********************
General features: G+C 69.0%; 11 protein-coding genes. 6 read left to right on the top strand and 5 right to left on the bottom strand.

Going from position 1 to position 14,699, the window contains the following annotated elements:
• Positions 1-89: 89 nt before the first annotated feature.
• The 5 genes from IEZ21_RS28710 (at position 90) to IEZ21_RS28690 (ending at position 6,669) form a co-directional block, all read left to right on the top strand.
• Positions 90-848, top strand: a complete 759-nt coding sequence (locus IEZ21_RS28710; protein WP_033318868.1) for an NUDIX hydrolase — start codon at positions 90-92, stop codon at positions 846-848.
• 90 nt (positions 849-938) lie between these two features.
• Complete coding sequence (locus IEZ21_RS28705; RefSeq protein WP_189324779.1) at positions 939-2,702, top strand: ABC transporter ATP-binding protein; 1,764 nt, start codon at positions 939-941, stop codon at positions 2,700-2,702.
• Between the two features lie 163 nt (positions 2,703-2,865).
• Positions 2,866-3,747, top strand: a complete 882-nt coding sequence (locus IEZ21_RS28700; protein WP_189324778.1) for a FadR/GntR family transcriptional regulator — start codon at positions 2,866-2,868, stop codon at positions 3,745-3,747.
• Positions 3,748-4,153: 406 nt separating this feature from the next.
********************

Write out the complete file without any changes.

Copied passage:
General features: G+C 69.0%; 11 protein-coding genes. 6 read left to right on the top strand and 5 right to left on the bottom strand.

Going from position 1 to position 14,699, the window contains the following annotated elements:
• Positions 1-89: 89 nt before the first annotated feature.
• The 5 genes from IEZ21_RS28710 (at position 90) to IEZ21_RS28690 (ending at position 6,669) form a co-directional block, all read left to right on the top strand.
• Positions 90-848, top strand: a complete 759-nt coding sequence (locus IEZ21_RS28710; protein WP_033318868.1) for an NUDIX hydrolase — start codon at positions 90-92, stop codon at positions 846-848.
• 90 nt (positions 849-938) lie between these two features.
• Complete coding sequence (locus IEZ21_RS28705; RefSeq protein WP_189324779.1) at positions 939-2,702, top strand: ABC transporter ATP-binding protein; 1,764 nt, start codon at positions 939-941, stop codon at positions 2,700-2,702.
• Between the two features lie 163 nt (positions 2,703-2,865).
• Positions 2,866-3,747, top strand: a complete 882-nt coding sequence (locus IEZ21_RS28700; protein WP_189324778.1) for a FadR/GntR family transcriptional regulator — start codon at positions 2,866-2,868, stop codon at positions 3,745-3,747.
• Positions 3,748-4,153: 406 nt separating this feature from the next.